The Republican candidate running in a competitive House race in North Carolina has a history of making anti-Muslim comments, a CNN KFile review finds.
Mark Harris, a former pastor who stepped down from his congregation in 2017, is the GOP nominee in North Carolina's 9th District, which runs along the state's southern border below Charlotte and Fayetteville. Harris defeated three-term GOP Rep. Robert Pittenger in a May primary and is now facing Democrat Dan McCready. CNN rates the race toss-up, the most competitive designation.
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Harris, as the senior pastor of Charlotte's First Baptist Church, claimed Islam was "dangerous" and the work of Satan. He also said peace between Israel and the Palestinians could not be achieved until Muslims and Jews accepted Jesus Christ as their savior.
During one sermon, Harris showed his congregation a conspiratorial video claiming that Islam was taking over the world, including the United States. Harris said in that 2014 sermon that he was "shocked" and that "what he showed presented some cold hard facts that need to be exposed. And I mean, need to be exposed quickly."
The video, which was posted on YouTube in 2009 and which the online fact-checking site Snopes called "Mostly False," alleges that European and American cultures are in terminal decline due to a coincidence of decreasing fertility rates and booming population growth among Muslim immigrants. "As the population shrinks, so does the culture," the narrator states.
The narrator later adds, "In a matter of years, Europe as we know it will cease to exist."
Over Middle Eastern-sounding music, the video goes on to cite dubious statistics on various European countries, including the assertion that the average Muslim family in France has 8.1 children to the average non-Muslim family's 1.8. "In just 39 years, France will be an Islamic republic," the video claims.
Pew research published in 2017 showed that while Muslim women in Europe do have more children than non-Muslim women, the difference was projected to be between 2.6 to 1.6 and 2.9 to 1.9 in France specifically. The research suggested that the Muslim portion of the European population is expected to increase over coming decades, although the data does not support the sweeping claims made in the video.
The video goes on to warn of a similar pattern in the United States before claiming that Islamic organizations had met "three years ago" in Chicago to plan "to evangelize America through journalism, politics, education, and more." It's unclear what meeting is being referenced in the video.
"If the foundations be destroyed, what can the righteous do?" Harris asked the congregation after the end of the video.
A spokesperson for Harris' campaign did not return a request for comment.
In another sermon, in November 2010, Harris called Islam dangerous and a counterfeit of Christianity.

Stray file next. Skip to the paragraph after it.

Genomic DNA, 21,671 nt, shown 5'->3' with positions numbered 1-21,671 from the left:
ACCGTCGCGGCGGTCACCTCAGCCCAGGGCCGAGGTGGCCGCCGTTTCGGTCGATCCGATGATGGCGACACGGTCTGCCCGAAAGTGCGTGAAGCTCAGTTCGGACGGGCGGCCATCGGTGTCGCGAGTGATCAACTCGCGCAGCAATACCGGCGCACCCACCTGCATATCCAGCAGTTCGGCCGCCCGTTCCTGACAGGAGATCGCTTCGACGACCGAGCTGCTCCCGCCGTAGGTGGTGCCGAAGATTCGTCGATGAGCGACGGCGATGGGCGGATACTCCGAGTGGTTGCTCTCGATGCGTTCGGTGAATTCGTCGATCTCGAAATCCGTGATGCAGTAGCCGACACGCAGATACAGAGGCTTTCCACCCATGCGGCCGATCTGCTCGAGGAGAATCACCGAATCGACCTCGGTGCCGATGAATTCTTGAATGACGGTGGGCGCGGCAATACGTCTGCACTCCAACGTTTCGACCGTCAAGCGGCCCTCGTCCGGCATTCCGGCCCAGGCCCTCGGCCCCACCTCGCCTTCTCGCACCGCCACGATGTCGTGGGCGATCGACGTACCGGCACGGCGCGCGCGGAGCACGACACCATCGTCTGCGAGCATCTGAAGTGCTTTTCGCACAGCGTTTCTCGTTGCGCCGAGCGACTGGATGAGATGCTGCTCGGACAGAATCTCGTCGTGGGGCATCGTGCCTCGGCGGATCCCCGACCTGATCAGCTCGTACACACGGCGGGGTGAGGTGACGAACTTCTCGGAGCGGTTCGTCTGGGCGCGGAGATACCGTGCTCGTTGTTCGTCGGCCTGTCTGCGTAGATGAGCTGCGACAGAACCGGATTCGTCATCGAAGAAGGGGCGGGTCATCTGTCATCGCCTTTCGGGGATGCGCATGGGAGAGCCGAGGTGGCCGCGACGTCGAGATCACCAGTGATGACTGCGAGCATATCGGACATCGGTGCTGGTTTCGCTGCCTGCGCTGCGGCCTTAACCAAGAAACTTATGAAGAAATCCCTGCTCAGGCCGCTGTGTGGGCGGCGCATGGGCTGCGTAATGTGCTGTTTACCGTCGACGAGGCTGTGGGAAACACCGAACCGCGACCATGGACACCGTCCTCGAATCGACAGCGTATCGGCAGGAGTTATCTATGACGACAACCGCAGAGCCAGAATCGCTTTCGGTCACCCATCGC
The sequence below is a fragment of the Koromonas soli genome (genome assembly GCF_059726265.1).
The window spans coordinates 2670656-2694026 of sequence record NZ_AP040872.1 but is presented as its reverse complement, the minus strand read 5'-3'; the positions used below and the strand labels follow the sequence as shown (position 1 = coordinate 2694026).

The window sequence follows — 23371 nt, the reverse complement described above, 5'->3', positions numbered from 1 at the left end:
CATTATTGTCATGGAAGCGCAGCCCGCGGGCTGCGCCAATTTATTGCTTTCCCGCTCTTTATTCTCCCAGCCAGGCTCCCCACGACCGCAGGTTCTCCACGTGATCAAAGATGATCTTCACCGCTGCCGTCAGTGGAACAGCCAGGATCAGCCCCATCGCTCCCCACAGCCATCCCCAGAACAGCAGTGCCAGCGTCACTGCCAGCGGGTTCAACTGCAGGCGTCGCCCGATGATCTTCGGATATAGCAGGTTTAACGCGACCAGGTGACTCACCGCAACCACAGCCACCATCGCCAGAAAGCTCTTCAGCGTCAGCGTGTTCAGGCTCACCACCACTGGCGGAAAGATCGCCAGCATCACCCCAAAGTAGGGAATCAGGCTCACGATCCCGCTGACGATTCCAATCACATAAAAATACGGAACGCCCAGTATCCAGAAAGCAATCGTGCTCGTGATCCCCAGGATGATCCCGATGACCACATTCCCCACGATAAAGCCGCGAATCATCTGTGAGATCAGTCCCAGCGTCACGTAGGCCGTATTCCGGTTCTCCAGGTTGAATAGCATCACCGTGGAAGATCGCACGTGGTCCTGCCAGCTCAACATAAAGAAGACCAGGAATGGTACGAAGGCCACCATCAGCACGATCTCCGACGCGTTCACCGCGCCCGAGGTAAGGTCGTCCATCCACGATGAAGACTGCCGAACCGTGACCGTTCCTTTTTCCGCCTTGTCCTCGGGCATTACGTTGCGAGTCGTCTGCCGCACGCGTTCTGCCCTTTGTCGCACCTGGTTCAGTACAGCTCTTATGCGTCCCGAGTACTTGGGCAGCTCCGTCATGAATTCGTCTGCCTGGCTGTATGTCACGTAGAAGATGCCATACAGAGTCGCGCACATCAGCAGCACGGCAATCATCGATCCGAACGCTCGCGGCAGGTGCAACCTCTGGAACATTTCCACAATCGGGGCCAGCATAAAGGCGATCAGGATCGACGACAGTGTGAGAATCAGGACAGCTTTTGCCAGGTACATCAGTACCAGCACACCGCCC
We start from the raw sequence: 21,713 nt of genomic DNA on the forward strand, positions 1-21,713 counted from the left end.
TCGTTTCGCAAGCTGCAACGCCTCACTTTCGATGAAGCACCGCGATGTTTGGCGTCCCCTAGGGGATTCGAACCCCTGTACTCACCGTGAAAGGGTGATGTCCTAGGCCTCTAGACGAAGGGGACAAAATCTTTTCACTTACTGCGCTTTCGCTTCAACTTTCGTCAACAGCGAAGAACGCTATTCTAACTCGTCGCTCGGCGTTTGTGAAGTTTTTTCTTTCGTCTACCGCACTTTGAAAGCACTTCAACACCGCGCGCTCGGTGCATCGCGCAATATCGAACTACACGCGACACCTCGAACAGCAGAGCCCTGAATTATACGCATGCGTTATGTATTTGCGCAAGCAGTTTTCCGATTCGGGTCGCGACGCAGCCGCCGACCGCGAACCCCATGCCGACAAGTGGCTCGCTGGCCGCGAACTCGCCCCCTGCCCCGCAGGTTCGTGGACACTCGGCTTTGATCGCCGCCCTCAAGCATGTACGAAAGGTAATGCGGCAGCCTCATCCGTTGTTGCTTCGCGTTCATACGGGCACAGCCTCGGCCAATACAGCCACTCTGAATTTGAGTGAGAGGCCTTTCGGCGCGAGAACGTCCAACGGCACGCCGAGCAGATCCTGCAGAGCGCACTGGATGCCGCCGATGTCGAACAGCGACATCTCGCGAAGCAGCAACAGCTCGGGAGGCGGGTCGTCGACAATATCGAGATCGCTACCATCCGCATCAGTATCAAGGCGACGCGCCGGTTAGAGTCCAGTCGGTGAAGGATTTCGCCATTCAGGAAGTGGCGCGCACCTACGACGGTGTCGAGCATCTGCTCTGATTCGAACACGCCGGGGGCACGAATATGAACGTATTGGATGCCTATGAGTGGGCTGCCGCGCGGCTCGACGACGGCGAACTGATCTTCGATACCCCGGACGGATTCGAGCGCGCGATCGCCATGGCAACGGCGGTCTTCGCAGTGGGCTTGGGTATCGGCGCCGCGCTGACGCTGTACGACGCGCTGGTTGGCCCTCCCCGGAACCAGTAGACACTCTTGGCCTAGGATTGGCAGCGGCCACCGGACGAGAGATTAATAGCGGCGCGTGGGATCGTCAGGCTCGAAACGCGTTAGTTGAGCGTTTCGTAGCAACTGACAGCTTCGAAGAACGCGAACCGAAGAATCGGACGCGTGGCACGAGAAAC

"There is a satanic trinity of the dragon, the beast, and the false prophet. Satan is always a counterfeit," Harris said. "Listen to me, that is why the religion of Islam is so dangerous. It is the great counterfeit of our generation."
Harris went on to say that many elements of the Koran are identical to passages from the Bible, and warned against listening to political leaders who call Islam one of the great religions of the world.
"It is the great counterfeit. That's why we've got to be so careful of political leaders who somehow just like to speak of it as one of the great world religions. Ladies and gentlemen, it is not," he said. "In right here in Revelation 13, can't you see where we're moving? Because in Revelation 13 there is a counterfeit death and there is a counterfeit resurrection."
In another November 2010 sermon, Harris played on a similar theme, saying that in countries under Islamic rule, people are given no choice but to "worship the anti-Christ" and "to bow down to the image of the Beast."
"If you reject Jesus and you go into the great tribulation that we're describing in Revelation 13, the Devil's not going to give you that choice," he said. "You're going to be forced to worship the anti-Christ. You're going to be forced to bow down to the image of the Beast. And you know as well as I do in some countries of the world this very morning under Islamic rule, men are given no choice, but God's given you a choice this very morning."
In 2011, Harris delivered a sermon in which he recalled a recent trip he took to Israel and noted the tension that existed between Palestinians and Israelis. He went on to say there would be no peace between Jews and Muslims until they converted to Christianity.
"You cannot be in that land, as powerful and as moving as it is, without realizing the incredible tension that is constantly in that land between the Palestinians and the Jews," Harris said. "There will never be peace in Jerusalem until the day comes that every knee shall bow, every tongue shall confess that Jesus Christ is Lord."
Harris continued to say that no inhabitants of Jerusalem -- whether they be Jewish, Muslim, or Christians without a personal relationship with Jesus -- would experience peace until they accepted the teachings of Jesus.
"Jesus, when he went into Jerusalem, said, 'I am the vine. I am the true vine,' and until those that are called in Islam realize that and until those that are called in Judaism realize that, for that matter, until those that are caught in the religion of Christianity and are missing the personal relationship with Jesus Christ, realize that, there'll never be peace in their soul or peace in their city."
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